Dr. Valerie Lee Featured in Diversity Q&A
With a large variety of cultures, races and nationalities represented at Andrews University, the topic of diversity remains crucially important to Andrews students and faculty. The Diversity Council here on campus has been tasked with sustaining diversity within the student body and ensuring discourse on diversity in the student body, as well as ensuring respect of those differences that students have in accordance to their beliefs and backgrounds. To open up discussions on diversity, as well as provide the firsthand perspective of an experienced Diversity Officer, the Andrews University Diversity Council and the Department of English hosted a Diversity Q&A with Dr. Valerie Lee on Wednesday, Oct. 26 at 3:30 p.m. in the Newbold Auditorium in Buller Hall.
Lee, who currently serves The Ohio State University as Acting Chair of the Department of African American and African Studies, began the Q&A by giving a description of her role as a Diversity Officer for The Ohio State University, explaining that the hardest part of being a Diversity Officer is that, “the work is never done. When you think you’ve solved something you really haven’t. Every year a new student generation arrives bringing new demographics and beliefs.”
Lee also expressed the need for Andrews University to have a Diversity Officer.
Dr. Monique Pittman, Professor of English and Director of the J.N. Andrews Honors Program, agreed, stating that, “We have an amazing diverse population of students, we are perhaps lacking someone to guide that more intentionally. Particularly, I resonate with the idea that we need to be balancing our representation on the professoriate.”
Pittman added, “Dr. Lee made a great argument about how diversity should be rooted in our ethics as Christians and our desire to be certain that the face on our campus, who has power, reflects the diversity of our student body.”
Several other faculty members presented the need for diversifying Andrew University’s faculty body, including Dr. Harvey Burnett, Chair of the Department of Behavioral Sciences and one of the event’s moderators. He noted his desire for the diversity of Andrews’ professoriate while co-moderating the event.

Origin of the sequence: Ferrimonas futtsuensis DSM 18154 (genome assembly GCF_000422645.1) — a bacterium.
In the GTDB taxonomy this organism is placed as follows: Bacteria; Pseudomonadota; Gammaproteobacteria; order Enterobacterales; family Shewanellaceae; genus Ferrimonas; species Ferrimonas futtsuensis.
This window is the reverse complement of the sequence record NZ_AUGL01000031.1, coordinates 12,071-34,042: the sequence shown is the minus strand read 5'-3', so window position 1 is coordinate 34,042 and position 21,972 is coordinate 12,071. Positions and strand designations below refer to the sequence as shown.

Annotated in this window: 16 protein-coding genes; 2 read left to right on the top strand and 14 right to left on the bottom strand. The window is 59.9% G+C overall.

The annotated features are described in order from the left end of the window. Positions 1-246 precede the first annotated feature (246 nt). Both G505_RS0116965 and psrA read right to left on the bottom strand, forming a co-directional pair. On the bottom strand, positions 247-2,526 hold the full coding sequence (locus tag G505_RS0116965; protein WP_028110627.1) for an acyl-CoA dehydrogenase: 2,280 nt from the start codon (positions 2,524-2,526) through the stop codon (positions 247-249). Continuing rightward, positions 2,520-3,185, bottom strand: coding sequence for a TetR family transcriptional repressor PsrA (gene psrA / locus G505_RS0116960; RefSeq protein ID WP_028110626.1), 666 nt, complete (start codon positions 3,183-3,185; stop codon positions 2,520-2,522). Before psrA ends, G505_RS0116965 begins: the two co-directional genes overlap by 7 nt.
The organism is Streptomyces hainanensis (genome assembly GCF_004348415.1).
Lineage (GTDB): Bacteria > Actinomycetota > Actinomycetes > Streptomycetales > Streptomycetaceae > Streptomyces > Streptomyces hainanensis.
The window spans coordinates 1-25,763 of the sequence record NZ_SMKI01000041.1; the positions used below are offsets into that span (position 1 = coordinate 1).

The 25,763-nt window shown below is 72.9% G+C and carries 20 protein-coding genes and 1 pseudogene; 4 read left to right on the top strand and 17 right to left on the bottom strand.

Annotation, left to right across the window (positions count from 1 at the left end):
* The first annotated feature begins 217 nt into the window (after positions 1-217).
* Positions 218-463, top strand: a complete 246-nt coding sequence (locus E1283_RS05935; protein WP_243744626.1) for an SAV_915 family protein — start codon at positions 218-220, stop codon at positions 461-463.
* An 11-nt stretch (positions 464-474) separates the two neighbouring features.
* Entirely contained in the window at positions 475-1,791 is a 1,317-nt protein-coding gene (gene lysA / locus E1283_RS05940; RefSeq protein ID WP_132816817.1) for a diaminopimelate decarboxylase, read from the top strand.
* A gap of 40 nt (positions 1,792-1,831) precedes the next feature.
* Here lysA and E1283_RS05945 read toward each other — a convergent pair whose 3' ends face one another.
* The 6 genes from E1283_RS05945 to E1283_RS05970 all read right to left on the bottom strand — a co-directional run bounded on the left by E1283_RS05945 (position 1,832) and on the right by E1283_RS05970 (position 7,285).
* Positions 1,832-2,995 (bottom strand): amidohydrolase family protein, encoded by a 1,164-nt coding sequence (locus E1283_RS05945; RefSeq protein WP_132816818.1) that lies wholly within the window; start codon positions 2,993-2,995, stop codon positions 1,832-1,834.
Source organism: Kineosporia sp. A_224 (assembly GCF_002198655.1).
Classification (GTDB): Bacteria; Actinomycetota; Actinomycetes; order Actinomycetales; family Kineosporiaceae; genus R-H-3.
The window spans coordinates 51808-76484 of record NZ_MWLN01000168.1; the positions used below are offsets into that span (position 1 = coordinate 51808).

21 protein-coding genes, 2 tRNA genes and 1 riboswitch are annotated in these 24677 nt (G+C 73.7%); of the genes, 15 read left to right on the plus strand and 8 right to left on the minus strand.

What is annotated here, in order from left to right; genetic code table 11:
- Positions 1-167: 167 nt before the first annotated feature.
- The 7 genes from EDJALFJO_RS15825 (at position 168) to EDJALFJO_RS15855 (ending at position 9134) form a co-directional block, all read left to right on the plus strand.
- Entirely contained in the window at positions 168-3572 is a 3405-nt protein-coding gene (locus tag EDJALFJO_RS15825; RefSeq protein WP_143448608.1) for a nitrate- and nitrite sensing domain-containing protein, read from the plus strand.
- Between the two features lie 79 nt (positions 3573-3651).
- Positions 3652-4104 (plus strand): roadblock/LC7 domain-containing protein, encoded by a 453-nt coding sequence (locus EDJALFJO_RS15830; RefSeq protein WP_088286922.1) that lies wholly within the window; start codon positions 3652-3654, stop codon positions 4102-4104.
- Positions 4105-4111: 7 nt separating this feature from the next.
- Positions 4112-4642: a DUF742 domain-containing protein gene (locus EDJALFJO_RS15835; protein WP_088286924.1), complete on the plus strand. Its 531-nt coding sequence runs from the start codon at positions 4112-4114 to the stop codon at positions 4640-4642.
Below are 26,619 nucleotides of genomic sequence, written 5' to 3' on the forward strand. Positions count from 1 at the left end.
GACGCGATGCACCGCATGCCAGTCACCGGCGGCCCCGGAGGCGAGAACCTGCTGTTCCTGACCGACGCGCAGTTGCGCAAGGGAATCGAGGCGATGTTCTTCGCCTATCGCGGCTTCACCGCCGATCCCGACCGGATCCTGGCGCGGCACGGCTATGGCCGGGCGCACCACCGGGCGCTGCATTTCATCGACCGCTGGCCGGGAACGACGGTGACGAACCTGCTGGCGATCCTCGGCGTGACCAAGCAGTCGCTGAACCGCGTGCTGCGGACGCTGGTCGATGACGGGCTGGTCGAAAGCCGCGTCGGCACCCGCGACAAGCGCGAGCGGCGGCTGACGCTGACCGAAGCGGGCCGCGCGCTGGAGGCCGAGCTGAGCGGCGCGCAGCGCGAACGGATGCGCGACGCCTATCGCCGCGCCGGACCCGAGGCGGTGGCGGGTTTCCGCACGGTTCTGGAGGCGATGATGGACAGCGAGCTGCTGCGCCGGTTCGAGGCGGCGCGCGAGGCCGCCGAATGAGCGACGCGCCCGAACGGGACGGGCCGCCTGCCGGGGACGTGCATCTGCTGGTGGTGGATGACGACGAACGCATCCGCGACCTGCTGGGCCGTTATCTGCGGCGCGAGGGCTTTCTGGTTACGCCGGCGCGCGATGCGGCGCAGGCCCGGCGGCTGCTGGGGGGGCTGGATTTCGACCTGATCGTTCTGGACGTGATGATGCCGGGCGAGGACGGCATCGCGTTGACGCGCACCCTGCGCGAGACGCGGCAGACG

Considering this overarching need for diversity, Jonathan Doram (senior, music education) said, “The simple presence of diversity does not ensure racial understanding and awareness-even if it creates that illusion. Critical dialogue and presentations such as this talk are absolutely crucial on our campus and should be promoted.”
Doram continued, “Considering the especially divisive rhetoric we have been exposed to during this political cycle, open discussions that build empathy and compassion for our fellow human beings, regardless of race, should continue to be a focal point and goal of the Andrews community.”
Ryan Atkins (Master of English, second year student) said, “Everyone has an opinion on diversity nowadays, so it was interesting to hear from someone highly credentialed on the topic. There was a lot to digest, but a few takeaways that stuck with me was [Lee’s] framing of diversity. Thinking of increasing diversity as solely a problem to be solved is missing the point—to paraphrase Dr. Lee, you can't have a thriving 21st century institution without talking about excellence through diversity.”
Danni Francis (senior, English) also stated her appreciation for Lee’s perspective and advice.
Francis (senior, English) said, “For me, Dr. Lee’s lecture provided insightful information on the ways in which our own university can improve in the area of diversity.”
Francis also recognized the Department of English for co-hosting the Diversity Q&A.
Francis said, “I’m happy to be a part of a department that provides programs like this on our campus.”